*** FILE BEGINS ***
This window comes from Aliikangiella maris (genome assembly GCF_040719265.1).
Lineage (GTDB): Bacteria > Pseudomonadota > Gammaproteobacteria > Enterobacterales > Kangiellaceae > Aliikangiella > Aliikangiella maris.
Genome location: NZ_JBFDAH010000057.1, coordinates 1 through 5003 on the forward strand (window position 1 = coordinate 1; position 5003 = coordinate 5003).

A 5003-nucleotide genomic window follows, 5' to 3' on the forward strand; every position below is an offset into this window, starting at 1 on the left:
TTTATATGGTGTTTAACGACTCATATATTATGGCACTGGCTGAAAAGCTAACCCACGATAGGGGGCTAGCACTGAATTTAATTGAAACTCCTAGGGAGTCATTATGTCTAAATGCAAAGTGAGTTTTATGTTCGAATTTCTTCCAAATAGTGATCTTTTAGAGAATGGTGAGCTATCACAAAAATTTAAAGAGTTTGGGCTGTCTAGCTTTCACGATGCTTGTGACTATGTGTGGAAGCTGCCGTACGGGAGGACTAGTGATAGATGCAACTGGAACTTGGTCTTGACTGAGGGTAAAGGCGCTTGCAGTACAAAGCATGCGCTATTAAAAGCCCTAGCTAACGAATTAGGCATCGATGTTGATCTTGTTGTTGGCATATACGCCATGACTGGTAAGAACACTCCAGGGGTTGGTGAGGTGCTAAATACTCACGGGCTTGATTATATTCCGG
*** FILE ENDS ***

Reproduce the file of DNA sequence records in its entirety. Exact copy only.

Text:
This window comes from Aliikangiella maris (genome assembly GCF_040719265.1).
Lineage (GTDB): Bacteria > Pseudomonadota > Gammaproteobacteria > Enterobacterales > Kangiellaceae > Aliikangiella > Aliikangiella maris.
Genome location: NZ_JBFDAH010000057.1, coordinates 1 through 5003 on the forward strand (window position 1 = coordinate 1; position 5003 = coordinate 5003).

A 5003-nucleotide genomic window follows, 5' to 3' on the forward strand; every position below is an offset into this window, starting at 1 on the left:
TTTATATGGTGTTTAACGACTCATATATTATGGCACTGGCTGAAAAGCTAACCCACGATAGGGGGCTAGCACTGAATTTAATTGAAACTCCTAGGGAGTCATTATGTCTAAATGCAAAGTGAGTTTTATGTTCGAATTTCTTCCAAATAGTGATCTTTTAGAGAATGGTGAGCTATCACAAAAATTTAAAGAGTTTGGGCTGTCTAGCTTTCACGATGCTTGTGACTATGTGTGGAAGCTGCCGTACGGGAGGACTAGTGATAGATGCAACTGGAACTTGGTCTTGACTGAGGGTAAAGGCGCTTGCAGTACAAAGCATGCGCTATTAAAAGCCCTAGCTAACGAATTAGGCATCGATGTTGATCTTGTTGTTGGCATATACGCCATGACTGGTAAGAACACTCCAGGGGTTGGTGAGGTGCTAAATACTCACGGGCTTGATTATATTCCGG